With his first movie, Bone Tomahawk, director S. Craig Zahler made a name for himself, creating a compelling vision of the Old West before turning his True Grit-flavor abruptly into brutal and violent horror. It was a movie I liked a lot, even if at times I made the comment that it felt a little overlong and shaggy at times. And, to be sure, the comment could easily be made that the film feels intentionally disjointed and disconnected, but it still makes for an odd viewing experience.
But with his second film, Brawl in Cell Block 99, Zahler makes a huge step forward, creating something tonally unified, unfiltered, and absolutely effective. It’s unmistakably a 1970’s grindhouse revenge film tribute, but one that makes use of Zahler’s willingness to take his time in his films, letting the characters develop to make the payoffs all the more effective. And please trust me when I tell you that the payoffs here are effective – but they are also brutal. At times, this makes the violence of Bone Tomahawk seem like a dry run; it’s shocking, horrifying, and undeniably disturbing.
But that’s fitting for Brawl, which takes the form of a 1970’s revenge film, more or less. It’s the tale of Bradley (Vince Vaughn), a man trying to get his life on track, but struggling to stay employed. Through a complicated set of circumstances, Bradley finds himself going to a minimum security prison, when something happens that changes his whole plan. (If it sounds like I’m being vague, that’s intentional; while this isn’t a plot heavy film, it’s best enjoyed relatively cold, to savor Zahler’s brutal and unexpected machinations.) That, of course, leads to the titular brawl…which lives up to expectations and then some.
But as much as the film’s violence is effective, jarring, and nightmarish, what lingers more than anything else is the mood of the film, which gives even the happiest scenes a feeling of dread and inevitability, and makes the film’s slow progression to its looming conclusion all the more intense. From the blue-tinted lens work to the lived-in feel of the dialogue, it’s not hard to feel that Zahler’s work has stepped up another notch from his already outstanding work in Bone Tomahawk, creating something even more intense and gripping.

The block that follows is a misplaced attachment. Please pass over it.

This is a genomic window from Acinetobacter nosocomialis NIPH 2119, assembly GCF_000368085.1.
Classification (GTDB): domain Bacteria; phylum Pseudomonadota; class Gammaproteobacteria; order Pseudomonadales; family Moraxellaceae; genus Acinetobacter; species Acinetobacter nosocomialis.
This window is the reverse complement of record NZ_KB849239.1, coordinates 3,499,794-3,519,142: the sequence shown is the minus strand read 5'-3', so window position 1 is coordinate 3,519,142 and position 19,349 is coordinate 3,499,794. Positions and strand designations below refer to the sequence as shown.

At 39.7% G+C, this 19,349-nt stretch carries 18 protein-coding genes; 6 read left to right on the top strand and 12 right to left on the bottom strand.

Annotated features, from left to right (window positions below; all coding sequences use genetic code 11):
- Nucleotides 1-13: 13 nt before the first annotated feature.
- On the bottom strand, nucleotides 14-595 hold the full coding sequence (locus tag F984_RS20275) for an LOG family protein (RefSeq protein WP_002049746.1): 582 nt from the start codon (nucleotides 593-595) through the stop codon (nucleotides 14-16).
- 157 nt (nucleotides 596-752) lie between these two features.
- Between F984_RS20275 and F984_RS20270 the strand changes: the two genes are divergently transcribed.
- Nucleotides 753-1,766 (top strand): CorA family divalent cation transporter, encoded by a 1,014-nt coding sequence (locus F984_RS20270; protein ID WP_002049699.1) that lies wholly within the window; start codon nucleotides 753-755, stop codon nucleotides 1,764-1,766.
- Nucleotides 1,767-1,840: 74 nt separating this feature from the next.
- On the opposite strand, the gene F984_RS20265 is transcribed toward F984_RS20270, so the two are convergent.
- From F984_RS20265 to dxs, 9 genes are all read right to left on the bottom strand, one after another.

For all of that, there’s no way to talk about the film without talking about Vince Vaughn, who may have never been better in a film than he is here. Gone is Vaughn’s usual swagger and ironic charm; his Bradley is a hard man, shaped by a troubled past that we only get hints of and the vagaries of a difficult daily life. There’s none of Vaughn’s usual motormouth tendencies, none of his ability to talk his way out of situations. His Bradley is all physicality – tense, dangerous, coiled. (It doesn’t hurt that Vaughn bulked up so much for the role; he’s big enough to seem like a threat that’s ready to pop at any moment.) And yet, we get glimpses of the man underneath it all; even as he’s doing horrifying things, there’s no joy in it, no savage delight – it’s just survival. That’s especially relevant, given how much Zahler turns the plot on Bradley’s need to protect his family; for all of Bradley’s physicality and violence, he’s a deeply loving man whose only priority is to provide for those he loves.
There are other great performances here – Don Johnson makes the best of a small role as a prison warden, turning a role that could easily turn into camp into something more threatening and hard – but truly, Brawl works so well due largely to Vaughn’s incredible performance here, one in which he fully commits to the part. That he’s matched – or forced into stepping up his game – by Zahler’s outstanding direction…well, that combo makes Brawl as good as it is, turning pulpy revenge into something more gripping, effective, and tense than it might be on paper. It’s not for the faint of heart, but for those up for it, Brawl is an absolute knockout of tension, mood, and performance. Just be prepared for what you’re getting into.